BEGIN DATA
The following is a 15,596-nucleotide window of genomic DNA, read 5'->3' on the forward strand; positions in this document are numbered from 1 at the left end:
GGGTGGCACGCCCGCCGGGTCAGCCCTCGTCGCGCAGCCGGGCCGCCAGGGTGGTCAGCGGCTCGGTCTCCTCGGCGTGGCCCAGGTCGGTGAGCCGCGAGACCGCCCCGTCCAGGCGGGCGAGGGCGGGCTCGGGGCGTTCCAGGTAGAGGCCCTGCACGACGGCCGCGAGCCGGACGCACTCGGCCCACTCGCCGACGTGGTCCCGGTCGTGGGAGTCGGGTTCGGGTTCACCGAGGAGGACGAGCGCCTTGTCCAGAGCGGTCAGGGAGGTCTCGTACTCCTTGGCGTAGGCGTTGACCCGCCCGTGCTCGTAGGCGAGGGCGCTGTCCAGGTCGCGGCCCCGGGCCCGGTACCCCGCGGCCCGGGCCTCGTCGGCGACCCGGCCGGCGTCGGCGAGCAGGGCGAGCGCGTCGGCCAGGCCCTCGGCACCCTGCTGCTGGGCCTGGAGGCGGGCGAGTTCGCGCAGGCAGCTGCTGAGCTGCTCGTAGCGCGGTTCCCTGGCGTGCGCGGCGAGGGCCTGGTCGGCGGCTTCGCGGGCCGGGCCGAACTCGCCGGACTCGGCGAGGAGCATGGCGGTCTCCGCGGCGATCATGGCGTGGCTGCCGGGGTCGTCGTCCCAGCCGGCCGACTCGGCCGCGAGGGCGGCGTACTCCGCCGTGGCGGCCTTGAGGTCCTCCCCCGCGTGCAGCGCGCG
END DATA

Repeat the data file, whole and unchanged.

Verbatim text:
The following is a 15,596-nucleotide window of genomic DNA, read 5'->3' on the forward strand; positions in this document are numbered from 1 at the left end:
GGGTGGCACGCCCGCCGGGTCAGCCCTCGTCGCGCAGCCGGGCCGCCAGGGTGGTCAGCGGCTCGGTCTCCTCGGCGTGGCCCAGGTCGGTGAGCCGCGAGACCGCCCCGTCCAGGCGGGCGAGGGCGGGCTCGGGGCGTTCCAGGTAGAGGCCCTGCACGACGGCCGCGAGCCGGACGCACTCGGCCCACTCGCCGACGTGGTCCCGGTCGTGGGAGTCGGGTTCGGGTTCACCGAGGAGGACGAGCGCCTTGTCCAGAGCGGTCAGGGAGGTCTCGTACTCCTTGGCGTAGGCGTTGACCCGCCCGTGCTCGTAGGCGAGGGCGCTGTCCAGGTCGCGGCCCCGGGCCCGGTACCCCGCGGCCCGGGCCTCGTCGGCGACCCGGCCGGCGTCGGCGAGCAGGGCGAGCGCGTCGGCCAGGCCCTCGGCACCCTGCTGCTGGGCCTGGAGGCGGGCGAGTTCGCGCAGGCAGCTGCTGAGCTGCTCGTAGCGCGGTTCCCTGGCGTGCGCGGCGAGGGCCTGGTCGGCGGCTTCGCGGGCCGGGCCGAACTCGCCGGACTCGGCGAGGAGCATGGCGGTCTCCGCGGCGATCATGGCGTGGCTGCCGGGGTCGTCGTCCCAGCCGGCCGACTCGGCCGCGAGGGCGGCGTACTCCGCCGTGGCGGCCTTGAGGTCCTCCCCCGCGTGCAGCGCGCG